## Moving Average Filter's Magnitude Response

Started by 3 months ago●14 replies●latest reply 3 months ago●116 viewsI am working on filtering of data using the Moving average filter in MATLAB.

My data is recorded temperature values on the Y-axis and Time(in seconds) on the X-axis

(I'm getting the magnitude response curve as attached)

The shape of the curve seems fair for the moving average filter, and it's theory suggests the same.

I want to ask, **why am I getting all the magnitude value for MA filter positive? (is that correct?)**

Implementing other filters like Butterworth etc. **on the same data** gives the magnitude value to be negative.

Here is my MATLAB Code for MA (if it helps)

%T.Temp is table column containing Temperature values in double format.

MovAvg = dsp.MovingAverage(5)

movAvgOut = MovAvg(T.Temp)

fvtool(movAvgOut)

%Gives output the first image I attached

Any help is appreciated.

Thank you.

The 'fvtool' needs filter coefficients or second order sections (sos) matrix. See MATLAB's documentation for 'fvtool'. You are passing filtered data and not filter coefficients, which is not the desired input to fvtool function.

Nonetheless, having a positive magnitude simply means the filter is adding gain to your signal (increasing amplitude). That's what I can make sense of the positive magnitude response.

Regards,

Sagar

This solved it!

Do you also know why there are so many different function say for implementing the MA filter in MATLAB e.g - movmean(), dsp.movingAverage(), (1/windowSize)*ones(1,windowSize),using filterDesigner tool to make a lowpass,rectangular window filter.

Are all of these doing the same thing i.e. implementing the MA filter? Then why so many function for this?

Thank you so much!

-Varun

Hello varungupta: Please post a plot of your temperature data, as well as the filtered output. Since Amplitude and Magnitude are often confusingly used, please define/ explain Magnitude as you mean it.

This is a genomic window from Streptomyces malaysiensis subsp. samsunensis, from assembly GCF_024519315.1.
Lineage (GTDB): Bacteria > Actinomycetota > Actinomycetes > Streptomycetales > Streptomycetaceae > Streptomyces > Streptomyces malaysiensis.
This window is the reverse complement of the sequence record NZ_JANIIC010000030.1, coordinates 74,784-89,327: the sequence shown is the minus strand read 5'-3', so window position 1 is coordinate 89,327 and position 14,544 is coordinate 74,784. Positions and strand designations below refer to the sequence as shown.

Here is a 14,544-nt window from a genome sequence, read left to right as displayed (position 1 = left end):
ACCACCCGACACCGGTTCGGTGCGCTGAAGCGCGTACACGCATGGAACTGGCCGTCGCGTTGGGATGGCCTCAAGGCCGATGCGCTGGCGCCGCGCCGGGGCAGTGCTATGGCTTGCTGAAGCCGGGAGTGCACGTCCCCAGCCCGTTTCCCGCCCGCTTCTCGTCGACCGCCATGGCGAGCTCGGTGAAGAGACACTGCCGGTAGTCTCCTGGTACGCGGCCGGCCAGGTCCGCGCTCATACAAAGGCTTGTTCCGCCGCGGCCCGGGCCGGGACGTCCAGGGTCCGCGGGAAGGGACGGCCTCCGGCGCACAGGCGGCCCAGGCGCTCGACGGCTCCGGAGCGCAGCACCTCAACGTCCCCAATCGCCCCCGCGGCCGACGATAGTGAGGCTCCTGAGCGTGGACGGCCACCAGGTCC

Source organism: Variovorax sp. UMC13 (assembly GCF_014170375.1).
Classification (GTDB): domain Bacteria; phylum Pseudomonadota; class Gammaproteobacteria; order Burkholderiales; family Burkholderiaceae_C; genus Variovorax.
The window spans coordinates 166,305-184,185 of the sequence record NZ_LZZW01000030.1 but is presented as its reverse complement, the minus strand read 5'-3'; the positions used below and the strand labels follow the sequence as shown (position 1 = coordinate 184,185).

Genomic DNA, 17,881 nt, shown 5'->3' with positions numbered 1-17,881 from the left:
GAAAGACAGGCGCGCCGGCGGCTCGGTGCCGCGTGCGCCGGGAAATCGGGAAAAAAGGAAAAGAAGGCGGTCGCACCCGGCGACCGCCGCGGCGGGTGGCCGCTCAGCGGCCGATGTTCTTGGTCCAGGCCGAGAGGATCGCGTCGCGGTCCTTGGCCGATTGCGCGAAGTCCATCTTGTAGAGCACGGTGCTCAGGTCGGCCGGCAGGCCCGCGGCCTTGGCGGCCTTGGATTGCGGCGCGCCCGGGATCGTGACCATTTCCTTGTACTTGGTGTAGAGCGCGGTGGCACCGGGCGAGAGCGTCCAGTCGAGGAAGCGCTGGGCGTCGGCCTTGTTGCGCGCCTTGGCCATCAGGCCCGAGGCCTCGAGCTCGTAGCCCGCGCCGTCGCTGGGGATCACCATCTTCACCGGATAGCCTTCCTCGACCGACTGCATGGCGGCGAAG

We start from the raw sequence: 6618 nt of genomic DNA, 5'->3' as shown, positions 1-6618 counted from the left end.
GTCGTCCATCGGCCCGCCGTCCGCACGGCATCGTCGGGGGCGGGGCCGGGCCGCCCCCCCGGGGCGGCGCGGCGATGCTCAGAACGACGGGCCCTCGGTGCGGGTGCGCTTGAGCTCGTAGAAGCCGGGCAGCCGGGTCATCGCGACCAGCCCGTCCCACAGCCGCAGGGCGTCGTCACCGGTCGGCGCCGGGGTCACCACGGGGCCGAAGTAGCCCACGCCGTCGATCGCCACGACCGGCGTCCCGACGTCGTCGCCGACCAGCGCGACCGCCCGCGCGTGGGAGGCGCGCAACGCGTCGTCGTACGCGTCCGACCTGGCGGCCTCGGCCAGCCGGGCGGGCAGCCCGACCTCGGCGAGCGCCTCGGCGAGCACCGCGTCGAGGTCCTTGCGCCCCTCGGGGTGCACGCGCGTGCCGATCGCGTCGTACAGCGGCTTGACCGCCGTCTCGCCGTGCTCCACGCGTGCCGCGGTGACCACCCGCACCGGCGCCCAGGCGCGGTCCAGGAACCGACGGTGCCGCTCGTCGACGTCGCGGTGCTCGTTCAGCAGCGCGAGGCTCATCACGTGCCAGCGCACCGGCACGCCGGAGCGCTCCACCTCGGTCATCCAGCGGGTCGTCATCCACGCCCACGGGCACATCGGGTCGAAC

cheers

Thank you, but turns out I was passing filtered data instead of the filter's instance in fvtool, which solved my issue.

Hi,

This is simple filter with window length of 5 (coefs 0.2). I got this using Python;

import numpy as np

from scipy import signal

import matplotlib.pyplot as plt

b = np.ones(5)/5

w, h = signal.freqz(b)

fig, ax1 = plt.subplots()

ax1.set_title('Digital filter frequency response')

ax1.plot(w, 20 * np.log10(abs(h)), 'b')

ax1.set_ylabel('Amplitude [dB]', color='b')

ax1.set_xlabel('Frequency [rad/sample]')

Also you seem to get frequency response for output signal (fvtool(movAvgOut)), not filter response (MovAvg)

Thank you so much :)

Only if I had found this sooner.

Do you also know why there are so many different function say for implementing the MA filter in MATLAB e.g - movmean(), dsp.movingAverage(), (1/windowSize)*ones(1,windowSize),using filterDesigner tool to make a lowpass,rectangular window filter.

Are all of these doing the same thing i.e. implementing the MA filter? Then why so many function for this?

Thanks man.

I'm glad that it helped.. Different libraries in a computing environment may provide same functionality sometimes, and you may also derive simple coefficients yourself sometimes (like in this case (1/windowSize)*ones(1,windowSize)).

you have scaled dc to 60 db. lower it to zero by scaling coeffs by sum of coeffs

yes, that was an option as well, to scale it.

But, I was using the fvtool somewhat incorrectly by passing filter data instead of the filter (instance) itself.

Thanks :)

You do not say how you are actually calculating the moving average filter's magnitude response. I suspect numerically, and without a lot of insight. The MA filter's response at an integer multiple of 1/width is *exactly* zero. Not kind of zero -- exactly so.

You are probably calculating using a set of frequencies that never land exactly on a harmonic of the MA filter. Try that -- what you should see is that it'll break your ability to plot easily on a log-log graph, because $$ \lim_{x \to 0} \log x = -\infty $$

So, 'fvtool' is a filter visualization tool and it plots all of these characteristics of the filter itself, like-phase response, magnitude response, group delay etc.

I really don't know what it does in the background, but seems to work pretty good.

Thanks :)

dB scales are relative to something, so the positive numbers just mean that whatever the reference is, those values are above it. The filter response plot you included is done using a typical methodology where the pass band magnitude is the reference (0 dB), so the transition and stop bands are shown as how much attenuation is achieved compared to the passband.

So you just need to figure out what reference was used in your plot so that you can understand it or adjust it.

Yes, I tried doing that but meanwhile came across the official implementation of fvtool and realized that I should input the filter instance rather than the filtered data, and then the plot turned out to be exactly as I wanted.

Thanks :)